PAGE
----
Hate Crime Hoaxes Are More Common Than You Think
A political scientist found that fewer than 1 in 3 of 346 such allegations was genuine.
When I asked Wilfred Reilly about last week’s appointment of a special prosecutor in Chicago to take up the Jussie Smollett case, he was cautiously optimistic. Mr. Reilly is author of a new book, “Hate Crime Hoax,” in which he details how the initial publicity for supposed hate crimes tends all but to disappear if the allegations are exposed as fake.
So does the sustained press coverage of Mr. Smollett—the television actor who was accused of staging an attack on himself back in January, only to have all 16 felony counts against him abruptly dropped for reasons that prosecutors have never made clear—represent progress of sorts?
“It’s the archetype of a hate crime hoax. It’s one of the most flamboyant examples of the genre,” said Mr. Reilly, himself a Second City native. An openly gay black man residing in one of the country’s most liberal and diverse metropolises is set upon by two white Donald Trump supporters who brandish bleach and a noose while shouting racial and antigay slurs? “It was a situation so extreme and bizarre that I think we would have had to look at how much racial progress the U.S. had actually made had it really occurred.” The appointment of a special prosecutor, and the possibility of bringing new charges against Mr. Smollett, is a good sign, Mr. Reilly added, “but will we see the same amount of coverage when the hoax involves a less famous person?”
Mr. Reilly is a professor of political science at Kentucky State University, and his interest in hate crimes dates to his graduate-school days, when he became aware of several widely reported incidents in the vicinity of his hometown that turned out to be fake. In 2012 a popular gay bar in suburban Chicago was destroyed by fire, and the owner cited homophobia as the reason. The same year, black students at the University of Wisconsin-Parkside reported death threats from hate groups and found a noose hanging from a dorm room door. Ultimately, the owner of the bar pleaded guilty to arson and insurance fraud. And a black student at the university fessed up to sending racist threats and planting a noose.
More incidents followed, and Mr. Reilly’s skepticism grew. “This phenomenon of fake hate crimes did not appear to be small-scale or regionally based,” he writes. A gay pastor in Texas accused a Whole Foods store of selling him a cake with a slur written in icing. The store produced video evidence that the pastor was lying. A white woman in Oregon disfigured her own face with acid and claimed a black man had attacked her. Later, she admitted fabricating the entire story. After signs that read “blacks only” and “whites only” were found at bathroom entrances on the University at Buffalo campus in upstate New York, a black graduate student confessed to posting them.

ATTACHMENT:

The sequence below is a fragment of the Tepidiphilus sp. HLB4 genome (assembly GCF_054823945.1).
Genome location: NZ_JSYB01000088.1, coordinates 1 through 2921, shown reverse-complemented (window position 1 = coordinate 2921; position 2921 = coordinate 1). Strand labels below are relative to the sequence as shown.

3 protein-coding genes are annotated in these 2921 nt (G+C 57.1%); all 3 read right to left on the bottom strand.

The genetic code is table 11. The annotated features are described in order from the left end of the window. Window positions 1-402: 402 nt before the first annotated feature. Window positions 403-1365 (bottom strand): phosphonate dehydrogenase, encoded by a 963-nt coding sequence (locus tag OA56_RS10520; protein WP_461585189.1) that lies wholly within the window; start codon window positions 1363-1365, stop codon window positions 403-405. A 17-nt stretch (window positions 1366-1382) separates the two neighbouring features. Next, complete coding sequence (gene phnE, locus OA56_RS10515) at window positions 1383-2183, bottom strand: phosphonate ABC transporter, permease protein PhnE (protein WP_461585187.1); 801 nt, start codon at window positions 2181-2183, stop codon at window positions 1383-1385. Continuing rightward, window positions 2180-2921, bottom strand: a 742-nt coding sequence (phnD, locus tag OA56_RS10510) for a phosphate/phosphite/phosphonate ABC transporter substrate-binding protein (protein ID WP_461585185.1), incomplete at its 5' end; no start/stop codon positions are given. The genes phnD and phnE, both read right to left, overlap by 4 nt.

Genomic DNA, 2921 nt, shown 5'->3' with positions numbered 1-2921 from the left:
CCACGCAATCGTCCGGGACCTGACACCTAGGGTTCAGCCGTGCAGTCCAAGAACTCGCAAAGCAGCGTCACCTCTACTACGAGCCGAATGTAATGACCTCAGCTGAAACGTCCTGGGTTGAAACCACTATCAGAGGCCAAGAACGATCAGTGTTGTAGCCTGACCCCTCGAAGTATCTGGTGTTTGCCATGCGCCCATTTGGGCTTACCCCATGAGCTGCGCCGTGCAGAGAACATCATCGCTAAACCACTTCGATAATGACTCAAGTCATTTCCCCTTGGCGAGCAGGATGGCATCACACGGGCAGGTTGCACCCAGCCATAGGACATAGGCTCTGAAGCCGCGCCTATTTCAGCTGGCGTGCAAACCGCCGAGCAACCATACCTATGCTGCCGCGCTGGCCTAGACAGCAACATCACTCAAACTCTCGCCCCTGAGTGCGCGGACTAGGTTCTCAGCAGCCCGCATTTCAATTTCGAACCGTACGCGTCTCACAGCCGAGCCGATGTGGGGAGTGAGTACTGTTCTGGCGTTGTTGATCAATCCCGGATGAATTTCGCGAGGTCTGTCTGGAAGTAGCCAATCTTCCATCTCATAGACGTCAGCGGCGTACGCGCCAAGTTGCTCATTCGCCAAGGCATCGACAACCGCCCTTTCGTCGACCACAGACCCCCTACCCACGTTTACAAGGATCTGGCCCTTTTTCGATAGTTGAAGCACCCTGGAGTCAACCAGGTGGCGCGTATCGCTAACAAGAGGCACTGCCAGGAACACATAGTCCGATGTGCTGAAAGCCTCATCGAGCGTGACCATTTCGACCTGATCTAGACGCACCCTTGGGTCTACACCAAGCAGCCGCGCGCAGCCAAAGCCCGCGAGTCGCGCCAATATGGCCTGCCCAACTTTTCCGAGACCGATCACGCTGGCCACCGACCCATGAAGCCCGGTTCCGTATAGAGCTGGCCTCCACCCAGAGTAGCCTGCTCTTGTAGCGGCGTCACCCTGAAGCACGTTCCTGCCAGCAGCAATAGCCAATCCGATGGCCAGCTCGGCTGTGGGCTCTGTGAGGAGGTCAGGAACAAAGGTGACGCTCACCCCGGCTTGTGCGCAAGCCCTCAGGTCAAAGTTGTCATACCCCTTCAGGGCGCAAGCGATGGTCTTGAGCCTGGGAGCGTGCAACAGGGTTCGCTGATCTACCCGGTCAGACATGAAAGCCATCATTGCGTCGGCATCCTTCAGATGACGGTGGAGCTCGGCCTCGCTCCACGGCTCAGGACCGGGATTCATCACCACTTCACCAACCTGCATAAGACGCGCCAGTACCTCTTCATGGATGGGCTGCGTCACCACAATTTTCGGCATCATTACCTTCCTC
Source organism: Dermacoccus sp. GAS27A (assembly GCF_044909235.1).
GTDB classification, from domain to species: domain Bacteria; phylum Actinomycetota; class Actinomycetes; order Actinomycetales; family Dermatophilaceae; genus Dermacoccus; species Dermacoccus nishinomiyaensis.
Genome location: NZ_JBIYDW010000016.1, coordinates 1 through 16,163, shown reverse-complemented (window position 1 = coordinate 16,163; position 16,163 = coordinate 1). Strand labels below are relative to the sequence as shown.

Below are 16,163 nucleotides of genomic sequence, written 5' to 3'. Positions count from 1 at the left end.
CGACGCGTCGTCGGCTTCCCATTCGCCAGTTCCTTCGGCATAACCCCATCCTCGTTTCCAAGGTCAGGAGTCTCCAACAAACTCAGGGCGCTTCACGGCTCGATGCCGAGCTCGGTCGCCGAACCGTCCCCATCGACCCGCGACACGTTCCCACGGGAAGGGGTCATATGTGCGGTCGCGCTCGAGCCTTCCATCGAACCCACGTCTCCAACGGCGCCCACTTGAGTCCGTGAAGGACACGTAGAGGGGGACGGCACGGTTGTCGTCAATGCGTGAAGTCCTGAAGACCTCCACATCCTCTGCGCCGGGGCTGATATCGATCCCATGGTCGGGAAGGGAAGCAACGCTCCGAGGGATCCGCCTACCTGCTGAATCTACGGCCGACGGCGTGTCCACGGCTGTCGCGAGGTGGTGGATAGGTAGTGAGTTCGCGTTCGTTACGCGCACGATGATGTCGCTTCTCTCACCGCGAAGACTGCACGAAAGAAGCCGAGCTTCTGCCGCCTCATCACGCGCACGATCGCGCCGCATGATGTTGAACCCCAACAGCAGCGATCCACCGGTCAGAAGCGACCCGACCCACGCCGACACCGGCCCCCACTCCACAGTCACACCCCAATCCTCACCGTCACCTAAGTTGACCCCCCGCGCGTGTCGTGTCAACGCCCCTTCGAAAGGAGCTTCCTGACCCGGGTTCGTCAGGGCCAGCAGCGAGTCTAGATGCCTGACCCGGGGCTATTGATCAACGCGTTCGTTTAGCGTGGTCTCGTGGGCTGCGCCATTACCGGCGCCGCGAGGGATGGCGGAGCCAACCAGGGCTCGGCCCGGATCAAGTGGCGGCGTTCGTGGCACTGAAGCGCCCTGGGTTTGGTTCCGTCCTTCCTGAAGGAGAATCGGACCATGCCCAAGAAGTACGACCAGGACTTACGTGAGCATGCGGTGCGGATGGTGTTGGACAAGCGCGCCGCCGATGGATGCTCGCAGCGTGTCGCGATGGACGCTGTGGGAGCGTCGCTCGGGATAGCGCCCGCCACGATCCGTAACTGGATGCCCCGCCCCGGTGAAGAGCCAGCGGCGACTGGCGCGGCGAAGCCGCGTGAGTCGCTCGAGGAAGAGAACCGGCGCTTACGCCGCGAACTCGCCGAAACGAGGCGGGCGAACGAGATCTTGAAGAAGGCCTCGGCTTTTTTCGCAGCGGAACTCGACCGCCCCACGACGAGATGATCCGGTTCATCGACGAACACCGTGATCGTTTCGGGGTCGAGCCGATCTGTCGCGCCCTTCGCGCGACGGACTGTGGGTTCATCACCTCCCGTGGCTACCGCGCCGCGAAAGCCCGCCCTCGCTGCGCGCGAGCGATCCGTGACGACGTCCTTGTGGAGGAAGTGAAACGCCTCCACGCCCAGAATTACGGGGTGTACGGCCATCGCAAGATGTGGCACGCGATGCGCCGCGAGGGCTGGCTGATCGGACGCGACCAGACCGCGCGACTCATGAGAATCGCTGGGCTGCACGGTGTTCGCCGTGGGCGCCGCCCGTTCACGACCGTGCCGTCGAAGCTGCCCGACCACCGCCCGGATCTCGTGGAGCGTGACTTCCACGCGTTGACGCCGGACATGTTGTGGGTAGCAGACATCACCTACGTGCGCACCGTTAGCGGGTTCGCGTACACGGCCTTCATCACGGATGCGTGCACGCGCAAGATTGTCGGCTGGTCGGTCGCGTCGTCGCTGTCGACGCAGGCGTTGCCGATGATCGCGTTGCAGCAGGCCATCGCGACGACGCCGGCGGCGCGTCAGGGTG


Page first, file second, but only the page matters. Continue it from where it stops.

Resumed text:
Mr. Reilly eventually compiled a database of 346 hate-crime allegations and determined that less than a third were genuine. Turning his attention to the hoaxes, he put together a data set of more than 400 confirmed cases of fake allegations that were reported to authorities between 2010 and 2017. He allows that the exact number of false reports is probably unknowable, but what can be said “with absolute confidence is that the actual number of hate crime hoaxes is indisputably large,” he writes. “We are not speaking here of just a few bad apples.”
The author’s bigger concern, and rightly so, is the growing politicization of hate crimes, especially when they are directed at underrepresented groups and regardless of whether they in fact happened. The sad reality is that there is no shortage of individuals and entities with a vested interest in exaggerating racial tensions in the U.S.—from civil-rights organizations to corporate diversity officers to professors of race and gender studies.
These alleged incidents are invariably seized upon by politicians and activists looking to feed a sacrosanct belief among liberals that discrimination and oppression are the main drivers of inequality. “In the mainstream media we hear almost constant talk about scary new forms of racism: ‘white privilege,’ ‘cultural appropriation,’ and ‘subtle bigotry,’ ” Mr. Reilly writes, yet “a huge percentage of the horrific hate crimes cited as evidence of contemporary bigotry are fakes.”
If “Hate Crime Hoax” merely offered examples to illustrate the extent of this phenomenon—and the book offers nearly 100—it would be providing a much-needed public service. But Mr. Reilly has a larger point to make. The Smollett case isn’t an outlier. Increasingly, it’s the norm. And the media’s relative lack of interest in exposing hoaxes that don’t involve famous figures is a big part of the problem.
This piece originally appeared at The Wall Street Journal (paywall)
This piece originally appeared in The Wall Street Journal